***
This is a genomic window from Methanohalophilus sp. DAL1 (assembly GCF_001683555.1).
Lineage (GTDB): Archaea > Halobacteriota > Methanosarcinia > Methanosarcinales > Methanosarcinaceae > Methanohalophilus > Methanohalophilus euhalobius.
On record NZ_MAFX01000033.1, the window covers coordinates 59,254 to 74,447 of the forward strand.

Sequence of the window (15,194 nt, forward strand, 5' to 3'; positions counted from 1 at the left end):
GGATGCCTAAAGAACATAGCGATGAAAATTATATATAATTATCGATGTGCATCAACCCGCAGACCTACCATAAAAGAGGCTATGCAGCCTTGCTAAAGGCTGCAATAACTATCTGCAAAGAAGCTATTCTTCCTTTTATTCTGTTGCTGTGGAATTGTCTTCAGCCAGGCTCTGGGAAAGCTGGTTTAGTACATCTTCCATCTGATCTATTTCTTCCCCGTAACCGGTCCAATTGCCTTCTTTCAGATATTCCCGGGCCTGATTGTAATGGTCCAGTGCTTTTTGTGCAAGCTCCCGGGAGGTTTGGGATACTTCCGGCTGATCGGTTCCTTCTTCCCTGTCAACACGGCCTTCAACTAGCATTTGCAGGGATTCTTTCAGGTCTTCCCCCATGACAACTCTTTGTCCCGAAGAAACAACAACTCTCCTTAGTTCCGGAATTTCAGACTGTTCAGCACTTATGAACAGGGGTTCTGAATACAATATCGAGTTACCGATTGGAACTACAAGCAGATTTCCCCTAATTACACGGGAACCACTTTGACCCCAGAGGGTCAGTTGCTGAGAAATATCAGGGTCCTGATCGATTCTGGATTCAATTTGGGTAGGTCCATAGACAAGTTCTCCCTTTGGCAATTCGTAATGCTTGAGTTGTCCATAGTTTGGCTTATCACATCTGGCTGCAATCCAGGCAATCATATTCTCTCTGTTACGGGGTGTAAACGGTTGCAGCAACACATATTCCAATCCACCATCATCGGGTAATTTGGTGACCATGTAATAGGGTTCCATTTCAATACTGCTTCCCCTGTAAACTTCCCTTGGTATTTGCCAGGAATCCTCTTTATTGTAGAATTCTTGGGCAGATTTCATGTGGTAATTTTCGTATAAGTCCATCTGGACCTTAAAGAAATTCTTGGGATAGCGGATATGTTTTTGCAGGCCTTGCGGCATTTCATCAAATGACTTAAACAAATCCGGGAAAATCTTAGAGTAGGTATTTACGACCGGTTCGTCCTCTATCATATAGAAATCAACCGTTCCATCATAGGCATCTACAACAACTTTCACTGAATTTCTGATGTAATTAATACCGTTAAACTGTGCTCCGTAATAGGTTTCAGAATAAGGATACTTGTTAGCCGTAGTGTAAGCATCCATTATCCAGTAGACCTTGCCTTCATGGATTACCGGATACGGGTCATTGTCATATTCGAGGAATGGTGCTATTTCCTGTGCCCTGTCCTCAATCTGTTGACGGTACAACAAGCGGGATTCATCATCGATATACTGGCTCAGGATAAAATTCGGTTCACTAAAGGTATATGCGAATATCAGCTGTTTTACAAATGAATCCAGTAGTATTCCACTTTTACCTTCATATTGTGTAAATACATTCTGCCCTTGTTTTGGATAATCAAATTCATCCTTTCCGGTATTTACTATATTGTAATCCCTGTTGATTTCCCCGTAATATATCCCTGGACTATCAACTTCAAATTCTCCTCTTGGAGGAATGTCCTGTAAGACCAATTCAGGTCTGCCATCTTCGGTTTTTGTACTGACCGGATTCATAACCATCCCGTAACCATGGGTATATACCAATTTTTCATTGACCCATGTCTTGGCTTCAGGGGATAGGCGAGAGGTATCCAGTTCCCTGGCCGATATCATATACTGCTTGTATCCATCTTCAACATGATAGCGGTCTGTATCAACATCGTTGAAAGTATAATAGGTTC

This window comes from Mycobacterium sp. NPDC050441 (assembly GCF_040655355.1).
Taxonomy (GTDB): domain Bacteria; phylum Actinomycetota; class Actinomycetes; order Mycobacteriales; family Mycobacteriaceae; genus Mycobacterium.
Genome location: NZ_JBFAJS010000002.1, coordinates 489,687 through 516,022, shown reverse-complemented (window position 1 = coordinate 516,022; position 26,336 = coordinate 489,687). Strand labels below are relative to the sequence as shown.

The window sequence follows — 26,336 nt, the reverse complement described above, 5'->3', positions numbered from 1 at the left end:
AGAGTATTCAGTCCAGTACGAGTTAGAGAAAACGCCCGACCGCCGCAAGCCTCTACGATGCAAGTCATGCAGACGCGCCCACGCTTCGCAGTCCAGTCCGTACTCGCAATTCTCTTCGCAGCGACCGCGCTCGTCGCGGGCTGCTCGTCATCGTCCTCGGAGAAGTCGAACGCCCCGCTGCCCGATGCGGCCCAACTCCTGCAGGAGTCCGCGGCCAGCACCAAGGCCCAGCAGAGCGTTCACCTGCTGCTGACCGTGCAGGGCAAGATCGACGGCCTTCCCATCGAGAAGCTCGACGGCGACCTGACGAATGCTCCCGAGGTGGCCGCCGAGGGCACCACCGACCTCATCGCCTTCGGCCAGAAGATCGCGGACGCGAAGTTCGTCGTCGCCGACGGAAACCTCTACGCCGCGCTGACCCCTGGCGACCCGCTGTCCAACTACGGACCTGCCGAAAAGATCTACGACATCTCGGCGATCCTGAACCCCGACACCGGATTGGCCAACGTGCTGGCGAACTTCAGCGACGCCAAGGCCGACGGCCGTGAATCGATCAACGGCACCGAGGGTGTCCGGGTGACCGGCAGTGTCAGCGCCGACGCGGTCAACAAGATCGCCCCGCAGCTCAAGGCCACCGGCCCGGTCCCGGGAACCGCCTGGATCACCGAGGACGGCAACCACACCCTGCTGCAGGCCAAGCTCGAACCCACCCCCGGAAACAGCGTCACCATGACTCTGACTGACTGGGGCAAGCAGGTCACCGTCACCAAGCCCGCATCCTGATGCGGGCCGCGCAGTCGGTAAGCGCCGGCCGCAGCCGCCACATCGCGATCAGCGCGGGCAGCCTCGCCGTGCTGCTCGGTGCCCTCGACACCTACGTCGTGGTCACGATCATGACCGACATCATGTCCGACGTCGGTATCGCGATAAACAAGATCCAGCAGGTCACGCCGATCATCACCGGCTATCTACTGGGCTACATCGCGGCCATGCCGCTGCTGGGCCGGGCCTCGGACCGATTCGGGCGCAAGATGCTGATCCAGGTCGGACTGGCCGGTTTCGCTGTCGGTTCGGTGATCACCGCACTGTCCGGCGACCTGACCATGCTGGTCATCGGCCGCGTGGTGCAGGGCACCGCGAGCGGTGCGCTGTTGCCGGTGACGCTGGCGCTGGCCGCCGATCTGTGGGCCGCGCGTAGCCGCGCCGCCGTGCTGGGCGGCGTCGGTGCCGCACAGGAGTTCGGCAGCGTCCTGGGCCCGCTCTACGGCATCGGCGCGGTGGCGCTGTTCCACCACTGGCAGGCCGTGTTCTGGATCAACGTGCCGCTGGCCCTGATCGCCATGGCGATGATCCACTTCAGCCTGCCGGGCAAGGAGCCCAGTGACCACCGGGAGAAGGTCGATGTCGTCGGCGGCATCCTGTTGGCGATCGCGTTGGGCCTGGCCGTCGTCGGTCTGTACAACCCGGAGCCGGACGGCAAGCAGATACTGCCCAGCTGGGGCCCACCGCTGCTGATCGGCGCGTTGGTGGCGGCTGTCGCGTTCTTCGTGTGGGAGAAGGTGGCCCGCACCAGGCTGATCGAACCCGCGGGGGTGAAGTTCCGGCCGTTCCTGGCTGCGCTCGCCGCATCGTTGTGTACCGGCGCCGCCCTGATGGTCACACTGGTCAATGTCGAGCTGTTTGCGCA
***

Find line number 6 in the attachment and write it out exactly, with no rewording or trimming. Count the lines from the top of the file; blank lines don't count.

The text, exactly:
This window comes from Mycobacterium sp. NPDC050441 (assembly GCF_040655355.1).